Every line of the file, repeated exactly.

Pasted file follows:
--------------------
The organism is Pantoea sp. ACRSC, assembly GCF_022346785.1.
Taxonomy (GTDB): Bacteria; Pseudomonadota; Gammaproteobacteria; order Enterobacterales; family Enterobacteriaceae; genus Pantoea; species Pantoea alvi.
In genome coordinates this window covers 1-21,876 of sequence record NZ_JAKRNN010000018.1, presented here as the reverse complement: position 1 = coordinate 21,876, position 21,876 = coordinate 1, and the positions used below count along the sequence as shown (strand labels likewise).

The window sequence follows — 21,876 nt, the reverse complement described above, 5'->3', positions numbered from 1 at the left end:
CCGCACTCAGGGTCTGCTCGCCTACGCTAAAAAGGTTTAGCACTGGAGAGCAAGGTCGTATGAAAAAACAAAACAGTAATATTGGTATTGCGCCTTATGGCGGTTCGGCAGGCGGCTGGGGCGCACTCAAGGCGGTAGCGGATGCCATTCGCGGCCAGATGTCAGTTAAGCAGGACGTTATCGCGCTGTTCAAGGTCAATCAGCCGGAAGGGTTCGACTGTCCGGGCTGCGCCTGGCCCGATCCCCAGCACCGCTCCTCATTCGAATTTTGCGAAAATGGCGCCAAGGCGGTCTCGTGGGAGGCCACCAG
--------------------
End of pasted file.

The organism is Pantoea sp. ACRSC, assembly GCF_022346785.1.
Taxonomy (GTDB): Bacteria; Pseudomonadota; Gammaproteobacteria; order Enterobacterales; family Enterobacteriaceae; genus Pantoea; species Pantoea alvi.
In genome coordinates this window covers 1-21,876 of sequence record NZ_JAKRNN010000018.1, presented here as the reverse complement: position 1 = coordinate 21,876, position 21,876 = coordinate 1, and the positions used below count along the sequence as shown (strand labels likewise).

The window sequence follows — 21,876 nt, the reverse complement described above, 5'->3', positions numbered from 1 at the left end:
CCGCACTCAGGGTCTGCTCGCCTACGCTAAAAAGGTTTAGCACTGGAGAGCAAGGTCGTATGAAAAAACAAAACAGTAATATTGGTATTGCGCCTTATGGCGGTTCGGCAGGCGGCTGGGGCGCACTCAAGGCGGTAGCGGATGCCATTCGCGGCCAGATGTCAGTTAAGCAGGACGTTATCGCGCTGTTCAAGGTCAATCAGCCGGAAGGGTTCGACTGTCCGGGCTGCGCCTGGCCCGATCCCCAGCACCGCTCCTCATTCGAATTTTGCGAAAATGGCGCCAAGGCGGTCTCGTGGGAGGCCACCAG